Open Water Swimming: Olympic Hopefuls Head to Long Beach

Olympians, world championship and Pan American Games medalists will clash, bump, veer, surge and sprint at the USA Swimming National Open Water Swimming Championships on June 4 and 6, 2010, in Long Beach, California.

Add Olympians and national team swimmers from Hungary, Canada, Mexico, Egypt, Azerbaijan and South Africa and the qualification race for the 2010 World Open Water Swimming Championships is going to be a classic test of endurance, strategy, and ability to withstand cold water.

The 5K and 10K races will be held in Marine Stadium in Long Beach, the rowing course built for the 1932 Los Angeles Olympics, because of its similar water conditions to the 2010 World Championships and the Olympic 10K Marathon Swim course at the 2012 London Olympics. The road to London truly does begin in Long Beach for open water athletes.

90 swimmers, including Olympian Chloe Sutton of Mission Viejo, NCAA champion Emily Brunemann, Pan American Game gold medalist Fran Crippen and world championship silver medalist Andrew Gemmell, will headline the 10K race on Friday, June 4. More than 125 swimmers will compete in the 5K race on Sunday, June 6.

Marathon Swimming

Marathon swimming was added to the 2008 Beijing Olympics and will be part of the 2012 London Olympics and 2016 Rio Olympics. Marathon swimmers, like their running counterparts, are known for their tremendous aerobic capacities, hard work ethic and cerebral approach to their sport where tactics, surges and sprints result in constant lead changes throughout the two-hour race.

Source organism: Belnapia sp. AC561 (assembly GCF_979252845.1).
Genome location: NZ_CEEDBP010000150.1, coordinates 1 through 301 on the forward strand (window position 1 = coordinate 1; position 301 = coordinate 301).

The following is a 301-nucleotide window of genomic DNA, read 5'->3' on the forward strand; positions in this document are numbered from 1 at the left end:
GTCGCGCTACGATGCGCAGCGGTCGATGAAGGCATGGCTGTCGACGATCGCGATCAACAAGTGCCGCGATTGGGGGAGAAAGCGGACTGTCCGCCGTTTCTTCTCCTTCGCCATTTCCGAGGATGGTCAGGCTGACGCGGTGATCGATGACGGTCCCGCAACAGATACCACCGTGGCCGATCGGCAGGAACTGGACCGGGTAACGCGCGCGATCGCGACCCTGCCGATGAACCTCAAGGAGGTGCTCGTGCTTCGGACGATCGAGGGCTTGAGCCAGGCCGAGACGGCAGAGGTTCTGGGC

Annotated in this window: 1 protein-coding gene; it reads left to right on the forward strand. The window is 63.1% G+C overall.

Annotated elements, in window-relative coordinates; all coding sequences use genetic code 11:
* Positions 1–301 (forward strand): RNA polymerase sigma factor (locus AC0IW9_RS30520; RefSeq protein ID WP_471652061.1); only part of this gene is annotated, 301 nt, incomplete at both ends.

However, unlike their land-based colleagues, the swimmers also deal with brute physicality as the swimmers inevitably—sometimes inadvertently, sometimes intentionally—bump, kick and hit each other as they swim in large, tight packs until a furious finish that is often separated by only tenths of seconds. Similar to finishes at the Olympic-distance and ITU-format triathlons, years of training often come down to tenths of a second at the goal line.

The Women's Race Favorites

All eyes will be on the hottest pool swimmer of the season, 18-year-old Sutton, the dominant pool swimmer in the 2010 USA Swimming Grand Prix Series. She has won two 10K national titles and has the size, speed and endurance to out-swim and out-sprint anyone in the world—and is only getting better.

"I was trying to decide whether to focus on the pool or open water," said Sutton. "But I am now focused on just swimming well, both in the pool and open water. I swim really well in cold water and calm conditions—and that is what Long Beach has."

But Sutton will have to fight to regain her 10K title that newcomer Brunemann wrestled from her in the rougher, warmer waters of Florida during the 2009 nationals. Brunemann threw down the gauntlet a few weeks ago in North Carolina, where she swam away from Sutton towards the end of what was the third-fastest 1,500 of the world this year.

Kirsten Groome, a 2006 national champion and FINA World Cup champion, will also be in the mix. "She has been training very well, pushing Mazen Aziz, another FINA World Cup champion, in practice every day," said her coach Rick Walker. "She is looking good."

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